Practical Tips For SAT Score Improvement

1. Familiarize yourself with the test format. The SAT has ten graded sections covering reading, math, and writing. The 25 minute essay is always section one. Download a full-length practice test from College Board or get a copy from your counseling office. The more comfortable you are with the format, the better. 2. Practice your pacing. Most students worry about not having enough time to finish the questions and tend to work too fast as they overcompensate. Practice your pacing so you don’t work too fast or too slow. (Think Goldilocks – not too fast, not too slow, but just right.) 3. Read for detail. Most reading tests students take in high school focus on basic comprehension; students who can read and understand the big picture do well. However, the SAT reading tests students’ abilities to read for details. Even one little word in an answer choice can be the difference between the correct response and the wrong runner-up. Read carefully; focus on details. 4. Write things down. It is an open book test. You paid for the privilege; you should feel free to write all over your copy of the test. Circle key words in questions or reading passages. Cross out wrong answer choices as you eliminate them. Make diagrams and calculations in math. Writing will help you focus and think through the tough questions. 5. Unless you plan to score 650+ in any section, leave questions blank. Wrong answers cost you ¼ a point on your raw score, so most students should plan to leave the hard questions blank. Focus your time, effort, and brain power on the questions you are likely to get right and strategically leave the hardest problems blank. For more practical tips for improving your SAT scores, check out my free video lessons – part of my online SAT Success Coach program at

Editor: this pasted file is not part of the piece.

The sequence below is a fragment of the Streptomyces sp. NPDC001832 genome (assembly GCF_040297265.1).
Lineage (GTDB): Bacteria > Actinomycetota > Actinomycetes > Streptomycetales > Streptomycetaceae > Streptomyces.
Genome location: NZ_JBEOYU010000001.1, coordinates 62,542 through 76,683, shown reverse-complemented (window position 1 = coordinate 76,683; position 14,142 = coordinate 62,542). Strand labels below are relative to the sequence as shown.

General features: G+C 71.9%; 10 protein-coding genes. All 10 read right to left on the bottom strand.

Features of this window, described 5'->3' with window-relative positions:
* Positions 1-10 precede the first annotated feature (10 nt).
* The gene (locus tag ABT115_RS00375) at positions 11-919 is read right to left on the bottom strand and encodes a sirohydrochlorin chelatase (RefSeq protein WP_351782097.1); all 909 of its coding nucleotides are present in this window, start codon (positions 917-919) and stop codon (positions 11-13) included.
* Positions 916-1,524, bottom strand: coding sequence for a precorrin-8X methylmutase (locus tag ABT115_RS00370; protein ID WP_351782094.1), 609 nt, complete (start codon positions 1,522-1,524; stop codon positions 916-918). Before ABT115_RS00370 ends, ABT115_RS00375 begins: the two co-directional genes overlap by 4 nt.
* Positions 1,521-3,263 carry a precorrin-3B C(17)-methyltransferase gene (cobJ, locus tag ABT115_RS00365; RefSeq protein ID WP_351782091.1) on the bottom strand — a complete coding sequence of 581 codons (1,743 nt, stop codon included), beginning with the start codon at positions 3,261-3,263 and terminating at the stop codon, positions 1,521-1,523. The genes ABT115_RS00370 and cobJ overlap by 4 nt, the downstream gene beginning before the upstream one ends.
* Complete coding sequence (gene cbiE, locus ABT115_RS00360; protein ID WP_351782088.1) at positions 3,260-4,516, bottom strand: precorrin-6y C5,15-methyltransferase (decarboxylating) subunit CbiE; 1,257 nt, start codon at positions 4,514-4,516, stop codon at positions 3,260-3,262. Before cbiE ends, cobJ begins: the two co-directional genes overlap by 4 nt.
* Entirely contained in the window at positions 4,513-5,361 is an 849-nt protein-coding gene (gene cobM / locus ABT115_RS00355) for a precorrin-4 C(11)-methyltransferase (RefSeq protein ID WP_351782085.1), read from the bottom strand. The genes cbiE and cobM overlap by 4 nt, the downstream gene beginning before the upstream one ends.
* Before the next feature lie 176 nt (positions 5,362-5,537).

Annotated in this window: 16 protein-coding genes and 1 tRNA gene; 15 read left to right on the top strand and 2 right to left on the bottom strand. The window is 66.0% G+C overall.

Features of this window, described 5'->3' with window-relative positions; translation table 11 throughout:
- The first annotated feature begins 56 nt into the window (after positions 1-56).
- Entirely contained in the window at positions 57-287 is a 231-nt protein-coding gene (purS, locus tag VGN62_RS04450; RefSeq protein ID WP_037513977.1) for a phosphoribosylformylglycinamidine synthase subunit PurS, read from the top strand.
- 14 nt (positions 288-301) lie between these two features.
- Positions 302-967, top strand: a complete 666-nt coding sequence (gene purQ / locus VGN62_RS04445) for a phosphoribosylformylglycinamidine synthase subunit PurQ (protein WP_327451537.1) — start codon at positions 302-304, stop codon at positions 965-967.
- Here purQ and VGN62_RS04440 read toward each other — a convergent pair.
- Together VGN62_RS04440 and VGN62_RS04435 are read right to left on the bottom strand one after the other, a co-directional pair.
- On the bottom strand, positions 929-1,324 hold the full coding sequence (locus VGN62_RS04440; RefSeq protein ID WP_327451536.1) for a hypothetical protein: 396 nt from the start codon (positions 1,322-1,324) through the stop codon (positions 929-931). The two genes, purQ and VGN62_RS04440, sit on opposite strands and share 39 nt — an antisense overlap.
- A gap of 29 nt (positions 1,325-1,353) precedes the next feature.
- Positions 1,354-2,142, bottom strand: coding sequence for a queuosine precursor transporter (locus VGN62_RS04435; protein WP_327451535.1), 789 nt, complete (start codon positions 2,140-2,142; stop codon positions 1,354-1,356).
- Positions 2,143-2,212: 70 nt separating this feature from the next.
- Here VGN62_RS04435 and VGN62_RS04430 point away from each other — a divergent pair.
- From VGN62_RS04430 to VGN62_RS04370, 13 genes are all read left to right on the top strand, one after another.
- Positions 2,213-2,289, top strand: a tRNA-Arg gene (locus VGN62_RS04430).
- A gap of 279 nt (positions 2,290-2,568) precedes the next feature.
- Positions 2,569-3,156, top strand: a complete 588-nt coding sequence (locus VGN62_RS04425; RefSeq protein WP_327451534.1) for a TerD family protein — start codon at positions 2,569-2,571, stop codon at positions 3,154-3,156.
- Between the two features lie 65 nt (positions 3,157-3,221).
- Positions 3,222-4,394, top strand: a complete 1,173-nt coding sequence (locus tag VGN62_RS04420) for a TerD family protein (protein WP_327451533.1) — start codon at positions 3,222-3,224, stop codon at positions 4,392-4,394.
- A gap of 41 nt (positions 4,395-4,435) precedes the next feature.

• As a private college counselor and test prep coach, my rule for guessing on the SAT is that if students can eliminate one answer, they need to guess. There can be as much as a 100 point difference in scores for students who leave answers blank and those that eliminate an answer or two and guess. The statistics are in favor of guessing because of the small penalty if the answer is wrong. As far as the pacing goes, I encourage students to wear a watch and set the time to 8:00 when they begin a test. This way they only need to look at their watch to see if they are moving along at the proper pace.

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